Freedom of expression and hate speech must be considered against the background and the diversity of the population of a specific country, culture, historical background and history in general. The test of whether hate speech constitutes freedom of expression will therefore differ from country to country. Although an offensive or controversial view does not necessarily constitute hate speech, in our rainbow nation, South Africans must be cautious not to step over the line and the only way to do this is to be aware of the cultural difference in the country and show respect to fellow South Africans.
In the recent matter of Nelson Mandela Foundation Trust and Another v Afriforum NPC and Others  4 All SA 237 (EqC), the court found that hate speech is not limited to verbal expressions of disparaging content but encompasses other types of expressions. In this matter, the court had to consider whether the display of the old South Africa flag constituted hate speech and ultimately found that it did. The court's rationale in this regard is that the flag objectively demonstrates a "hurtful, harmful and hateful meaning" which is associated with the apartheid era, and as such, the gratuitous display of the flag is not to be permissible.
The practical effect of this judgment is that it highlighted that hate speech is not limited to oral statements. Images, symbols and other expressions can constitute hate speech because persons cannot be forced to endure injury to their dignity purely on the basis that hatred was communicated in a non-verbal manner. Imagine the hurt and revolt that would be caused if the Nazi flag was waived in Israel. This symbol has at its core an extremely injurious meaning as it symbolises systematic hatred and abuse against a group of people.
This judgment has important ramifications - people need to consider the context, sensitivities and history of an expression and be mindful of not only what they say, but also be aware of images and symbols that they associate themselves with which may be offensive in nature, because all forms of expressions, when considered in context, have the capacity to injure.
The misconception of freedom of expression as an absolute right causes problems. People may falsely believe that they may speak their minds and display their controversial views through symbolism or conduct in a limitless manner – but this is not the case.
The right to freedom of expression is a right enshrined in section 16 of the Constitution of South Africa and does not extend to propaganda for war, incitement of imminent violence or advocacy of hatred that is based on race, ethnicity, gender or religion and constitutes incitement to cause harm. In the matter of Islamic Unity Convention v Independent Broadcasting Authority 2002 (4) SA 294, which arose from the terrible allegation made on radio that, inter alia, Jewish people were not gassed in concentration camps during the Second World War but died of infectious diseases, the court held that "implicit in its provisions is an acknowledgment that certain expression does not deserve constitutional protection because, among other things, it has the potential to impinge adversely on the dignity of others and cause harm". Therefore, a step too far does not deserve constitutional protection.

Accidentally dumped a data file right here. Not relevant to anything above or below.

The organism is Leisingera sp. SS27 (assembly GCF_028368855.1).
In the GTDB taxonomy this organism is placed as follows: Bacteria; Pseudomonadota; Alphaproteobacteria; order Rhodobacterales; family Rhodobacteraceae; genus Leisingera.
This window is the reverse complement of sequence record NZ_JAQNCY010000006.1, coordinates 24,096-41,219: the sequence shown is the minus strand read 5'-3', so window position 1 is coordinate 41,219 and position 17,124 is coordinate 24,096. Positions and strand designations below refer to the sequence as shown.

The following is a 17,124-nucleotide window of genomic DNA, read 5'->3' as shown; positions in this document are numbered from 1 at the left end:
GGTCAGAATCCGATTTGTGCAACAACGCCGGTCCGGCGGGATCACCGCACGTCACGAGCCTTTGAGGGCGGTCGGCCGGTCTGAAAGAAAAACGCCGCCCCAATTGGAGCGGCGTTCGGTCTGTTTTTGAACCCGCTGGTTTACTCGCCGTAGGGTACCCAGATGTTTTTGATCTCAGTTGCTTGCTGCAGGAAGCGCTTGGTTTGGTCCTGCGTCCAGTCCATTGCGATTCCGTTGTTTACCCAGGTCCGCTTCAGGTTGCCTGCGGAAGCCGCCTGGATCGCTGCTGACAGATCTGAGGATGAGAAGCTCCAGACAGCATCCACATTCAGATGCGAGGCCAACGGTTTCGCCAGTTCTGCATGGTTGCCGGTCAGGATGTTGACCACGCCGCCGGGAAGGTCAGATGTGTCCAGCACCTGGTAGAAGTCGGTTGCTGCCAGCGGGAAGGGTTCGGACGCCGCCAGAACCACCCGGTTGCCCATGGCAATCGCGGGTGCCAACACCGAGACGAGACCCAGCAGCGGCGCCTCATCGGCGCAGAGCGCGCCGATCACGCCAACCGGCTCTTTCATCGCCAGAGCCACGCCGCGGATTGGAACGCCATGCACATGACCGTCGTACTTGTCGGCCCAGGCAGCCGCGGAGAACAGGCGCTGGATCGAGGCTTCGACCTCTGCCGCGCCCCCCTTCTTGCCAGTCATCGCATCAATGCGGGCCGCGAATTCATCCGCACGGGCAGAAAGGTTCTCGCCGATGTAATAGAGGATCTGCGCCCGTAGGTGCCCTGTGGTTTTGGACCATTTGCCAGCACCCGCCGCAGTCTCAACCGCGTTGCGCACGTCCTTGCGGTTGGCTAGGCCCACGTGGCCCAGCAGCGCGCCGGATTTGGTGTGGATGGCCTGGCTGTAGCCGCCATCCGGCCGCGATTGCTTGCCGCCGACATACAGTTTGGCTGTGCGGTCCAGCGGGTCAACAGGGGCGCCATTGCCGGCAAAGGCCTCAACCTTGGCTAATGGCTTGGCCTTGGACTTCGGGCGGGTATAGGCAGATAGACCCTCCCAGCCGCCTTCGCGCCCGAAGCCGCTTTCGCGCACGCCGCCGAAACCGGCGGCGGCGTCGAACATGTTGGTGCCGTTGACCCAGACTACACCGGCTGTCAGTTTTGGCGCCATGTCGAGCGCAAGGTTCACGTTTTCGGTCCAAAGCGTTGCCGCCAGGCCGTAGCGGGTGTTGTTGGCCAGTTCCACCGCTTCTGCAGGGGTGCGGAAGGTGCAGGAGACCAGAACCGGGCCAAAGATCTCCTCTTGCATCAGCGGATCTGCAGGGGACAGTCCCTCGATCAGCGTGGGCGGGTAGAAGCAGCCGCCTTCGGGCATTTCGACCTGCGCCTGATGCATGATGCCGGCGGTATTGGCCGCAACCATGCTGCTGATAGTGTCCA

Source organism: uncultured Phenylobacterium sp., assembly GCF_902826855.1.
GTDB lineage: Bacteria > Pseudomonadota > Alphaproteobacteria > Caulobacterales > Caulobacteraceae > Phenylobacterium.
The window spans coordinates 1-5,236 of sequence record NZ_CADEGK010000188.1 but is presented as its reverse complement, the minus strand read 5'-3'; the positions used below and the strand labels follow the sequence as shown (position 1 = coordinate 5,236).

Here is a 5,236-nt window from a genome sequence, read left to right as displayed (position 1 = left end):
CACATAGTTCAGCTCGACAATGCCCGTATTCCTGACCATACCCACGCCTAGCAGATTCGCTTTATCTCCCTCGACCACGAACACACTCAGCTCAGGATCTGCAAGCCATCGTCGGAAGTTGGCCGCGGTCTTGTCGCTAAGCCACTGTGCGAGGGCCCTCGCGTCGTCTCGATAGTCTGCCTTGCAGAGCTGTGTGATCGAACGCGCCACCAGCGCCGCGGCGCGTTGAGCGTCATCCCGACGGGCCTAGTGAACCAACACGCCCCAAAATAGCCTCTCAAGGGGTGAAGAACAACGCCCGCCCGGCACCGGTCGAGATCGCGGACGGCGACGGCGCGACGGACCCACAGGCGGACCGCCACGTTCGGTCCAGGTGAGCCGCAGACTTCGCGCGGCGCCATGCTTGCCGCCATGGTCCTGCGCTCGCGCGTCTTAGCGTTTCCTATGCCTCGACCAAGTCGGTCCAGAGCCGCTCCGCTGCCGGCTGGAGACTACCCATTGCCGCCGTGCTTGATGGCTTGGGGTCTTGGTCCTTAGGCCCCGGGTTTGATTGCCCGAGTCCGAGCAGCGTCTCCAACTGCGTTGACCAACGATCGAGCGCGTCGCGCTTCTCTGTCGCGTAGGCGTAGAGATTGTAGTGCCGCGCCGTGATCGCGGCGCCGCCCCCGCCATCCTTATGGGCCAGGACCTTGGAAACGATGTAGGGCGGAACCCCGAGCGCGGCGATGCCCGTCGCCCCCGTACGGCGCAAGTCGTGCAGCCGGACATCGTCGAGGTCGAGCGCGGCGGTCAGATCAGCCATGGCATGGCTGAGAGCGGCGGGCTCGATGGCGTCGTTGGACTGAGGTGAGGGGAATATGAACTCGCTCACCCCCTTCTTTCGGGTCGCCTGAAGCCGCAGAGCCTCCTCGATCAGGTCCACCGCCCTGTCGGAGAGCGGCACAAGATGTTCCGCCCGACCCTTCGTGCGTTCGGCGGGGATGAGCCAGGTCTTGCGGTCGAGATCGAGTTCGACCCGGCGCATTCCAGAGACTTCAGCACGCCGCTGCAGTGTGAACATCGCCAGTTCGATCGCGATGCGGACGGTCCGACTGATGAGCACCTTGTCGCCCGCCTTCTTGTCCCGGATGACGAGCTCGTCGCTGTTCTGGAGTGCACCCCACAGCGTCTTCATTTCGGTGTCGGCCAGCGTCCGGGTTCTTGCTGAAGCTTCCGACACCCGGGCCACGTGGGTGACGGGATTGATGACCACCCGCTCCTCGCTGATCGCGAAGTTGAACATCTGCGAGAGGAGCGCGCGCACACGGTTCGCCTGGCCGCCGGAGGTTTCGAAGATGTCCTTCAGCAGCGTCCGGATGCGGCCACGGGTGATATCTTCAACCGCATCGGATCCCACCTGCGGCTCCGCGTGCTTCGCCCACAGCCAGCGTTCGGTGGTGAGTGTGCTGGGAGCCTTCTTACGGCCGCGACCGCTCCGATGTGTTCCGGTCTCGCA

Furthermore, section 36 of the Constitution makes provision for the limitation of the right to freedom of expression to the extent that the limitation is reasonable and justifiable in an open and democratic society based on human dignity, equality and freedom.
The relationship between freedom of expression and the right to dignity is a delicate yet fundamental one. Given the symbiotic nature of these rights, it is crucial that as a society, we understand the practical extent to which these rights can be exercised and the importance of protecting, nurturing and upholding each.
Hate speech is the expression of hatred and intolerance on one or other of the listed grounds such as on the basis of race, gender and religion. Due to the harmful nature of hate speech it constitutes an unjustifiable affront to dignity and is therefore prohibited by section 10 of the Promotion of Equality and Prevention of Unfair Discrimination Act 4 of 2000. Conclusively, South Africans must be alive to the harm that may be caused by hateful expressions and must also be aware that one can, in certain circumstances, face criminal sanctions for such expressions.
The content of this article is intended to provide a general guide to the subject matter. Specialist advice should be sought about your specific circumstances.